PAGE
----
Facebook Ads For Restaurants: Pros And Cons (Part 1/4) - sellthatpinot.com

Facebook Ads For Restaurants: Pros And Cons (Part 1/4)

When you consider paying for advertising to promote your restaurant, Facebook Ads may be one of the first ideas that come to your mind. After all, everyone is on Facebook, so it has to be a great channel to advertise, right? I would say maybe. Facebook Ads for restaurants can be a great tool, but they can also be a huge waste of time and money. In this post, I will cover why that is.

This post is the first one of a four-part series about Facebook Ads. It will cover the basics in order to move on to the more practical and advanced topics in the following posts.

If you’d like to know more about using Facebook organically for your restaurant, check out this post.

What are Facebook Ads?

Facebook Ads are a tool that businesses can use to advertise on Facebook and Instagram (since Instagram is owned by Facebook). As a result, Facebook and Instagram users will see the ads in different locations, called placements, as they scroll on the social media platforms. The placements include:

  • Feeds
  • Stories
  • In-stream
  • Search
  • Messages
  • In-article
  • Apps

Facebook provides a self-serve tool that allows businesses to target customers with specific characteristics and analyze the performance of the campaigns thanks to built-in analytics tools.

Because everyone can advertise on Facebook, small businesses get a better chance to compete against big corporations that have a much bigger advertising budget. Therefore, Facebook Ads for restaurants can be especially beneficial for those owners who can’t afford to advertise on TV, radio, or billboards.

How can Facebook Ads help your restaurant?

Facebook Ads can help you compete for the attention of your current and prospective customers. Whether you own a small restaurant with a minuscule marketing budget or a chain with hundreds of thousands of dollars ready to be spent on advertising, Facebook Ads can generate results for you.

Facebook Ads can help grow your restaurant in several ways. Some of them include:

  • Promoting new dishes and seasonal menus.
  • Driving traffic to your delivery page.
  • Reminding your past customers about you.
  • Spreading the word about live entertainment and special events at your restaurant.

Facebook Ads should be a part of an overall marketing strategy for your restaurant. If you’re not sure what that means or how to create your marketing strategy, download my restaurant marketing strategy guide by clicking the button below.

Pros of Facebook Ads for restaurants

1. A wide reach

In 2020 in the United States alone, Facebook has 223 million users. Instagram has 140 million American users as of October 2020. If you think about those numbers in percentages, it turns out that two-thirds of Americans use Facebook monthly, and over a third of Americans use Instagram. 

Therefore, you can bet that the majority of your target audience is on one or both of these platforms. Even if your restaurant is located in a small town or in the country, the local population is very likely to be on Facebook and/or Instagram.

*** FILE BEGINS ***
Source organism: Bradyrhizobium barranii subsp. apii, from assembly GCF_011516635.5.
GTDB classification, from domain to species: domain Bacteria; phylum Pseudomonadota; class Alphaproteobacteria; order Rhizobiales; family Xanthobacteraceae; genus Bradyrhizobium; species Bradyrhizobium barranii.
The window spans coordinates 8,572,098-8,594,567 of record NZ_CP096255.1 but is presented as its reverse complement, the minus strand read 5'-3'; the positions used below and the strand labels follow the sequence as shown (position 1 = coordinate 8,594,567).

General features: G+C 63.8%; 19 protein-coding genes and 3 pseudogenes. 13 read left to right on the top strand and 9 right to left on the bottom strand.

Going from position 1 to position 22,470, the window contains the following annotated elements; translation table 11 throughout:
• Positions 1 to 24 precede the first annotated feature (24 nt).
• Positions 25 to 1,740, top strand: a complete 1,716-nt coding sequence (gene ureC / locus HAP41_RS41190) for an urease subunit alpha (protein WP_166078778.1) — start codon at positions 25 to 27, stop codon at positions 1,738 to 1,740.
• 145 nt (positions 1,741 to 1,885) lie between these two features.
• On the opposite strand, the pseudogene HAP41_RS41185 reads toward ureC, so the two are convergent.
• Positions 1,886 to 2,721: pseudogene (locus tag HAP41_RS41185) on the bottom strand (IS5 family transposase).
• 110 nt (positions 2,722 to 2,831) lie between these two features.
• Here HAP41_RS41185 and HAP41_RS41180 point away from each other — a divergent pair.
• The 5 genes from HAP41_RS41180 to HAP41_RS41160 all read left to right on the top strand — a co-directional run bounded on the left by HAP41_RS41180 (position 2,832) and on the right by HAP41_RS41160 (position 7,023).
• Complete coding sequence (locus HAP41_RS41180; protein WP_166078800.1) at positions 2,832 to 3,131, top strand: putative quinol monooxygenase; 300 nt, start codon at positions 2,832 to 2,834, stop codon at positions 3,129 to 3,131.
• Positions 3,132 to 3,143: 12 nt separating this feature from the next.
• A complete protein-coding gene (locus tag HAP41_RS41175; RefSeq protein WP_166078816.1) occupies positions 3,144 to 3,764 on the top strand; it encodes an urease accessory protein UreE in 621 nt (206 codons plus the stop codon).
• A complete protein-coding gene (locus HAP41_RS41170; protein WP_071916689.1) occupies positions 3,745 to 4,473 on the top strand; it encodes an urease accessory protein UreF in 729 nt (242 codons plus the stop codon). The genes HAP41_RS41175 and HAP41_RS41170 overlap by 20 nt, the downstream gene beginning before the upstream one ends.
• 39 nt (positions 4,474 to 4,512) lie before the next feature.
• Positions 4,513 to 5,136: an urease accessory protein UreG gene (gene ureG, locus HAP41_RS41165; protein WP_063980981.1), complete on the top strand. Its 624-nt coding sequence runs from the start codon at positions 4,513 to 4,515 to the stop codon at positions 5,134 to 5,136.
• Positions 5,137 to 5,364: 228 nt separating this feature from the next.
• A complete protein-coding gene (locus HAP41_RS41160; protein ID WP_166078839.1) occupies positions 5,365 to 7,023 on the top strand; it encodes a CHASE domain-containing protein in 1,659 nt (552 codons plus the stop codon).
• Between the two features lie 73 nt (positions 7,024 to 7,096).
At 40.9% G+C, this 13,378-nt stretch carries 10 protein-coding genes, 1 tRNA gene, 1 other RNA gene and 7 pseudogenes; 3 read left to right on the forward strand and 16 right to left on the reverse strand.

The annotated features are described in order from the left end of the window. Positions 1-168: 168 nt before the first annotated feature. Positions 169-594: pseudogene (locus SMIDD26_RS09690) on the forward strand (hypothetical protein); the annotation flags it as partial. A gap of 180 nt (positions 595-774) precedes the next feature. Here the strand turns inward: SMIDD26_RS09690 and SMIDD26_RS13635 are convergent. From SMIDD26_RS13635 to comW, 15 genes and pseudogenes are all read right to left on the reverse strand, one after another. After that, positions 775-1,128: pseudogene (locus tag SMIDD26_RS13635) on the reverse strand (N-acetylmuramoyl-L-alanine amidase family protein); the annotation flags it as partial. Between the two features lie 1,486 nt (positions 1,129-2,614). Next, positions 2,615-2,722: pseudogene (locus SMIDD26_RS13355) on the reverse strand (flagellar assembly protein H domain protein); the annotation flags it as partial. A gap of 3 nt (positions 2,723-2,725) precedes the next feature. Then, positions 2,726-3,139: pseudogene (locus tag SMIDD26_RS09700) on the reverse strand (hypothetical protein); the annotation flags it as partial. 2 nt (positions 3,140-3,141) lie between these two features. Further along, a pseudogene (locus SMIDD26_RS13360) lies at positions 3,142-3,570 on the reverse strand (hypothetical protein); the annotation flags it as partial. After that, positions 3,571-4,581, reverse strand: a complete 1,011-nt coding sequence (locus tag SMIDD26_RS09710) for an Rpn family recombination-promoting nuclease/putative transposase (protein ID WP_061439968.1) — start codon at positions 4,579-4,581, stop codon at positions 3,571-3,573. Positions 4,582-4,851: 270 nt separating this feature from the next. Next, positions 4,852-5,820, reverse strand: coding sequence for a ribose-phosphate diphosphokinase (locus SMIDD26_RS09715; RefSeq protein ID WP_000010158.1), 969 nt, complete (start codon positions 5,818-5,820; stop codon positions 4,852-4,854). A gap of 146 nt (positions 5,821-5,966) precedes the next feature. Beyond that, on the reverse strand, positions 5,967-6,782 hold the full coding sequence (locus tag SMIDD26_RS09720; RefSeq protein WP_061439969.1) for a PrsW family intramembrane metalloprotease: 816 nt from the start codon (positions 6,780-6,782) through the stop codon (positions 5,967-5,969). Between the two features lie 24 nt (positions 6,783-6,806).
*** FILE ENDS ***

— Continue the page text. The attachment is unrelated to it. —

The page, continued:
2. Various targeting possibilities 

Facebook gives you a rare opportunity to target very specific people. Unlike advertising on the radio, TV, or billboards, you only pay to show your ads to people who might be interested in what you offer. The targeting capabilities can dig deeper than any other platform, and you can layer and combine them to make sure you eliminate users who aren’t your target market. 

First, you can micro-target your audience through geographic, demographic, and psychographic criteria. For instance, you can choose to show the ads to people living in certain states, cities, or even zip codes and neighborhoods. You can also target people by age, job title, and interests. All this data is provided by Facebook users who put in their occupation in the profile, follow certain brands, or like specific products.

What is even more remarkable is that you can run a remarketing campaign to people who have interacted with you. For example, you can advertise on Instagram to people who have visited your website in the last 30 days. That way, you advertise to people who already know you and are more likely to visit your spot.

3. Lookalike audiences

Another great option that Facebook provides for businesses is marketing to people similar to your current customers, which are called lookalike audiences. A lookalike audience can be based on your website visitors or email subscribers. If you aren’t running email marketing campaigns yet or aren’t fully satisfied with your email marketing results, consider taking my Email Success For Restauranteurs course.

To learn more about lookalike audiences, you can skip to Part 4 of the Facebook Ads series.

4. A variety of creative options

Facebook Ads provide you with the ability to use images and videos to quickly capture the interest of your target market. Visual content almost always attracts more attention than plain text. 

You can use various types of ad formats, which include:

  • Image – Single image; the recommended format depends on the placement.
  • Video – Single video.
  • Carousel – Carousel ads showcase up to 10 images or videos in a single ad, each with its own link.
  • Instant Experience – Instant Experience is a full-screen experience that opens after someone taps your ad on a mobile device. 
  • Collection – The collection format features multiple products and opens as an Instant Experience when someone interacts with them. Your customers can discover, browse and purchase products from their phones in a visual and immersive way.

5. A/B testing

A/B testing is the process of comparing two variations of an element, usually by testing users’ response to variant A versus variant B, and concluding which of the two variants is more effective.